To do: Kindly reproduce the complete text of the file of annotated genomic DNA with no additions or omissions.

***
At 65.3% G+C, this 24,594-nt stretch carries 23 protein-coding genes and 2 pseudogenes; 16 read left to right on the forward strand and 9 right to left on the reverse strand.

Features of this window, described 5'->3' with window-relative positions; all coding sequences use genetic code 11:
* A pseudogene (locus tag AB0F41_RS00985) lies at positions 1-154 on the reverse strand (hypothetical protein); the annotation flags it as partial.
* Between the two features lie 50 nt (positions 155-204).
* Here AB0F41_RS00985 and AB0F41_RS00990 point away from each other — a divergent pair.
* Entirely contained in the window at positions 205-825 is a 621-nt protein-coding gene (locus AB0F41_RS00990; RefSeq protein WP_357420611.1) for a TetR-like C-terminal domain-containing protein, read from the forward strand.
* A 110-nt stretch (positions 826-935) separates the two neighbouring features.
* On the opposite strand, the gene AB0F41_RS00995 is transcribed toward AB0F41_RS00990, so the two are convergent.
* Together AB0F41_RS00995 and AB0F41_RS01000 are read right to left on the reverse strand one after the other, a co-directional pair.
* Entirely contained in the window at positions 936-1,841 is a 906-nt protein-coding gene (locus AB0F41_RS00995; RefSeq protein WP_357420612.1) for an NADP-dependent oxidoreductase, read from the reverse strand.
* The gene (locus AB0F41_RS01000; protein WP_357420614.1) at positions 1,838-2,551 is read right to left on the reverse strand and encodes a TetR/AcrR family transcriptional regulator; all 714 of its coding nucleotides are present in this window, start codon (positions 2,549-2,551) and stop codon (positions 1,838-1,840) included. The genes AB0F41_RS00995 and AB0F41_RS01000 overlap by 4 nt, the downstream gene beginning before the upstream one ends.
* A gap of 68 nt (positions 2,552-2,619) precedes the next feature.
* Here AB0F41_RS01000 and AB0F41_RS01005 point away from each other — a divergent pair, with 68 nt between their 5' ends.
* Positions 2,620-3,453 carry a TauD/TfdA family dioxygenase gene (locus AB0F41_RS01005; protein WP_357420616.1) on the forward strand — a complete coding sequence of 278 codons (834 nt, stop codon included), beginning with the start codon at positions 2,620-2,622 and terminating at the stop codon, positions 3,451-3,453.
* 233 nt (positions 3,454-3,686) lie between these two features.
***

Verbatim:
At 65.3% G+C, this 24,594-nt stretch carries 23 protein-coding genes and 2 pseudogenes; 16 read left to right on the forward strand and 9 right to left on the reverse strand.

Features of this window, described 5'->3' with window-relative positions; all coding sequences use genetic code 11:
* A pseudogene (locus tag AB0F41_RS00985) lies at positions 1-154 on the reverse strand (hypothetical protein); the annotation flags it as partial.
* Between the two features lie 50 nt (positions 155-204).
* Here AB0F41_RS00985 and AB0F41_RS00990 point away from each other — a divergent pair.
* Entirely contained in the window at positions 205-825 is a 621-nt protein-coding gene (locus AB0F41_RS00990; RefSeq protein WP_357420611.1) for a TetR-like C-terminal domain-containing protein, read from the forward strand.
* A 110-nt stretch (positions 826-935) separates the two neighbouring features.
* On the opposite strand, the gene AB0F41_RS00995 is transcribed toward AB0F41_RS00990, so the two are convergent.
* Together AB0F41_RS00995 and AB0F41_RS01000 are read right to left on the reverse strand one after the other, a co-directional pair.
* Entirely contained in the window at positions 936-1,841 is a 906-nt protein-coding gene (locus AB0F41_RS00995; RefSeq protein WP_357420612.1) for an NADP-dependent oxidoreductase, read from the reverse strand.
* The gene (locus AB0F41_RS01000; protein WP_357420614.1) at positions 1,838-2,551 is read right to left on the reverse strand and encodes a TetR/AcrR family transcriptional regulator; all 714 of its coding nucleotides are present in this window, start codon (positions 2,549-2,551) and stop codon (positions 1,838-1,840) included. The genes AB0F41_RS00995 and AB0F41_RS01000 overlap by 4 nt, the downstream gene beginning before the upstream one ends.
* A gap of 68 nt (positions 2,552-2,619) precedes the next feature.
* Here AB0F41_RS01000 and AB0F41_RS01005 point away from each other — a divergent pair, with 68 nt between their 5' ends.
* Positions 2,620-3,453 carry a TauD/TfdA family dioxygenase gene (locus AB0F41_RS01005; protein WP_357420616.1) on the forward strand — a complete coding sequence of 278 codons (834 nt, stop codon included), beginning with the start codon at positions 2,620-2,622 and terminating at the stop codon, positions 3,451-3,453.
* 233 nt (positions 3,454-3,686) lie between these two features.